One might reasonably identify the advent of the so-called New Atheism with the publication of Richard Dawkins’ The God Delusion and Bobby Henderson’s The Gospel of the Flying Spaghetti Monster in 2006. Or perhaps Sam Harris, The End of Faith in 2004. One thing is clear: the movement — if one might indeed call it a “movement” — has been around for awhile now. Consequently, it would seem a good time for an assessment. What did the New Atheism accomplish?
Above all, I see two results from the New Atheism: incivility and anti-intellectualism. To take a recent analogy, the heart of American conservatism used to be defined by civil and intellectual voices like George Will and Max Boot. But in the age of Trump, anger and ignorance have overwhelmed the calm measured voice.
Something similar happened a decade ago to a large portion of the atheist community. Angry voices like Dawkins and Harris took the microphone in the public square and exhibited a lamentable incivility toward those with whom they disagreed, all the while exhibiting a distressing anti-intellectual ignorance toward the fields of discourse and intellectual communities they were attacking.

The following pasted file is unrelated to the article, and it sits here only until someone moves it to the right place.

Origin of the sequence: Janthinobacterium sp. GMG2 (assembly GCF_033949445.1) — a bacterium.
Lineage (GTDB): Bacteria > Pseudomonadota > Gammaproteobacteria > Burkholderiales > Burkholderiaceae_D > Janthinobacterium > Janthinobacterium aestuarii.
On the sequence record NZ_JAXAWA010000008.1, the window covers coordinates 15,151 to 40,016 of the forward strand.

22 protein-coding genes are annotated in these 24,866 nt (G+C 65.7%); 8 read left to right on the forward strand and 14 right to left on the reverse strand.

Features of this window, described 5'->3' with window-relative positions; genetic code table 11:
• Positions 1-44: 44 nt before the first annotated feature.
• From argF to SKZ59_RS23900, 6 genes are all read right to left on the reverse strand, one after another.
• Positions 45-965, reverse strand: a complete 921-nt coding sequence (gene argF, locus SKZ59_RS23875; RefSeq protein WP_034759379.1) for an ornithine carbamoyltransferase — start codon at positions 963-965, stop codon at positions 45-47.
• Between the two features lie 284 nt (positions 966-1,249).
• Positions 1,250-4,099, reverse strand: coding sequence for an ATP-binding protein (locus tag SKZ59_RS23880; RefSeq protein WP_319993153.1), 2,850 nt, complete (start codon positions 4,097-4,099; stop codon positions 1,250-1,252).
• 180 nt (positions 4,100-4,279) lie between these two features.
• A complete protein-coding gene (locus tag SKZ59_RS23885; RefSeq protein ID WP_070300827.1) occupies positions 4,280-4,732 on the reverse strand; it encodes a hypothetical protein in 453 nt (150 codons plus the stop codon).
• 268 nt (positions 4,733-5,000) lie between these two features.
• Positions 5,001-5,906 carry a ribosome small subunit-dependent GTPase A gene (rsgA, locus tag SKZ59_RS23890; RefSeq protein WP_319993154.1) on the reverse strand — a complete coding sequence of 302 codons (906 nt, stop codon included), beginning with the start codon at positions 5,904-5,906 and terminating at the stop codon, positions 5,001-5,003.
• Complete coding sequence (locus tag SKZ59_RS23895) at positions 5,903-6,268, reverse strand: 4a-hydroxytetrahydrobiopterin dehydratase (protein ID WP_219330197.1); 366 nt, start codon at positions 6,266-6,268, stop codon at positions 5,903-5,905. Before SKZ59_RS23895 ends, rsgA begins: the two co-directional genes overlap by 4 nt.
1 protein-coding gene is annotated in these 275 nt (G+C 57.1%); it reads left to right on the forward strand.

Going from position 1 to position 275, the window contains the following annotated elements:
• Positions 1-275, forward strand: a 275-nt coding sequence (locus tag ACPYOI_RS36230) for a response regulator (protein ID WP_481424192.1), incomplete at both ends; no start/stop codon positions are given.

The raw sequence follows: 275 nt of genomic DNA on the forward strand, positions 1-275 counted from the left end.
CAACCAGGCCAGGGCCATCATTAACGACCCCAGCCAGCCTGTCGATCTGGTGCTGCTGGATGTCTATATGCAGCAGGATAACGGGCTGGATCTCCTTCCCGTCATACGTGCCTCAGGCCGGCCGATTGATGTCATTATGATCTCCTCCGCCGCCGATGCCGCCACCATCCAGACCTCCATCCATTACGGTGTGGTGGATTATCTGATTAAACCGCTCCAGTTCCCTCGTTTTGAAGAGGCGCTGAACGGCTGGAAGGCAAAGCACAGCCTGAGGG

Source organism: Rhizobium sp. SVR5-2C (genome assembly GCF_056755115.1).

This sideshow led to a spike in cultural attention — loud, angry, strident voices tend to sell books and drive ratings. But it did little to swell the ranks of self-avowed atheists. And it most definitely did little to swell the ranks of civil and thoughtful atheists.
As a result, one still regularly hears laughably simplistic maxims like “Religion leads to violence” or “Faith is irrational” traded as a substitute for serious intellectual reflection. And just as Trump supporters safely retreat to their feedback loops in Fox News and conservative talk radio, so many aging new atheists retreat to their feedback loops in blogs and secular groups.
The one bit of good news is that New Atheism isn’t what it once was. For many the novelty has worn off and it is harder every year to fill the big tent of this cultural sideshow. One can hope that with the decline of the New Atheism there will be a commensurate rise in a more civil and intellectually engaging atheism.
I was prompted to write this rumination after reading Tom Gilson’s article “The Death of the ‘New Atheism.'”